private    
    ...      
    def page
      params[:page] || 1
    end
  end
end

React Pagination

Let’s add the Pagination component. Add the pagination.js.jsx file under the javascripts/components:

var Pagination = React.createClass({
  render: function() {
    return(
      <div className="text-center">
        <ul className="pagination">
          <li className="active"><a onClick={this.props.handleChangePage.bind(null, 1)}>1</a></li>
          <li><a onClick={this.props.handleChangePage.bind(null, 2)}>2</a></li>
          <li><a onClick={this.props.handleChangePage.bind(null, 3)}>3</a></li>
          <li><a onClick={this.props.handleChangePage.bind(null, 4)}>4</a></li>
          <li><a onClick={this.props.handleChangePage.bind(null, 5)}>5</a></li>
        </ul>
      </div>
    );
  }
});

It simply renders Bootstrap’s pagination with additional an onClick event – handleChangePage which is passed from a parent.
Now let’s modify the EventApplication component. We need to add the handleChangePage function, add pages and page attributes to the getInitialState, update their state in both ajax responses, and render the Pagination component inside the render function:

var EventApplication = React.createClass({
  getInitialState: function() {
    return { events: [],
             sort: "name",
             order: "asc",
             page: 1,
             pages: 0 };
  },
  ...
  getDataFromApi: function() {
    ...
    success: function(data) {
      self.setState({ events: data.events, pages: parseInt(data.pages), page: parseInt(data.page) });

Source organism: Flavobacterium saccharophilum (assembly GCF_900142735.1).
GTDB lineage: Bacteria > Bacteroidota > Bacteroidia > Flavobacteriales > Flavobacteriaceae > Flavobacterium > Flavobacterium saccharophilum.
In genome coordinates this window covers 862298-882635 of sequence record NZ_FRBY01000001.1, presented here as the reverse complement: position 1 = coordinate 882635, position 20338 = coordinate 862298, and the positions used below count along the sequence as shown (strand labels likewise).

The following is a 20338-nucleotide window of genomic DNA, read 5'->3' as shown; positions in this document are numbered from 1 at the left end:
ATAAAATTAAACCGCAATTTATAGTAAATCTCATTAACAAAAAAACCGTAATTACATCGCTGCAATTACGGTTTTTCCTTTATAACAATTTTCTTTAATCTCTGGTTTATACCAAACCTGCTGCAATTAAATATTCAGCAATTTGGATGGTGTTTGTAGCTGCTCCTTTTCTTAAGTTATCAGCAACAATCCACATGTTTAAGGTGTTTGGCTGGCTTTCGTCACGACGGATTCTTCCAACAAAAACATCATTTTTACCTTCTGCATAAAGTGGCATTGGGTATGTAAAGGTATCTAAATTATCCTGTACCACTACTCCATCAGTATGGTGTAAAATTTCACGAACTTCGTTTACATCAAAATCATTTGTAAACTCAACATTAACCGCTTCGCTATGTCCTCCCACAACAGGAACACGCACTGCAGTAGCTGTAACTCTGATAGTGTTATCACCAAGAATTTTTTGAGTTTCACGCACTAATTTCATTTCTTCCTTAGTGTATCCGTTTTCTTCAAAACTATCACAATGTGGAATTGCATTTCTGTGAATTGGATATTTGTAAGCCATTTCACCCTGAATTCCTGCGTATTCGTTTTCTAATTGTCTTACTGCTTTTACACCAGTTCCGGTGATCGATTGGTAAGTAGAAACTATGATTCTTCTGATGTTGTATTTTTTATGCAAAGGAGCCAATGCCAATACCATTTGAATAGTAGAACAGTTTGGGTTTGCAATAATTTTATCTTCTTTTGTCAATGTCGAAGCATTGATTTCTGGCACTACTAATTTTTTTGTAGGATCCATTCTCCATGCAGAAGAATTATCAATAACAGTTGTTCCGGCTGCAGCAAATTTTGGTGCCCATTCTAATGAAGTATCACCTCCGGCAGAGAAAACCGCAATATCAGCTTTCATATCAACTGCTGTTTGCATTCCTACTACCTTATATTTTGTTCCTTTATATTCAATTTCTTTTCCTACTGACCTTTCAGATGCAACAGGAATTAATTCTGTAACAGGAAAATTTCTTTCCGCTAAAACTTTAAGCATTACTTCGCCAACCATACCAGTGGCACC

},
    ...
  },
  ...
  handleSortColumn: function(name, order) {
    ...
    success: function(data) {
      this.setState({ events: data.events, sort: name, order: order });
    }.bind(this),
    ...
  },
  handleChangePage: function(page) {
    console.log(page);
  },
  render: function() {
    ...
      <div className="col-md-12">
        <EventTable ... />
        <Pagination page={this.state.page}
                    pages={this.state.pages}
                    handleChangePage={this.handleChangePage} />
      </div>
    ...
  }
});

Now everything is ready. We can check if our React pagination is displaying on the main page and that the events are limited to 10 per page. Also, we can check the JavaScript console, to see if by clicking on a page number, it logs it in the console.

react_rails_tutorial_screen1

Real pagination

When everything is working the way we want, we can start to rewrite the Pagination component to display real pagination and change pages.

var Pagination = React.createClass({
  paginationElement: function(number) {
    return (
      <li key={'page' + number}
          className={number == this.props.page ? 'active' : ''}>
        <a onClick={this.props.handleChangePage.bind(null, number)}>{number}</a>
      </li>
    )
  },
  render: function() {
    var self = this;
    var page = this.props.page;
    var last_page = this.props.pages;
    var page_links = [];
    var max_elements = 2;
    var pages = [1];

    for (var i = page - max_elements; i <= page + max_elements; i++) {
      if (!pages.includes(i))
        pages.push(i);
    }
    if (!pages.includes(last_page))
      pages.push(last_page);

    pages.forEach(function(i) {
      if (i > 0 && i <= last_page)
        page_links.push(self.paginationElement(i));
    });

    return(
      <div className="text-center">
        <ul className="pagination">
          {page_links}
        </ul>
      </div>
    );
  }
});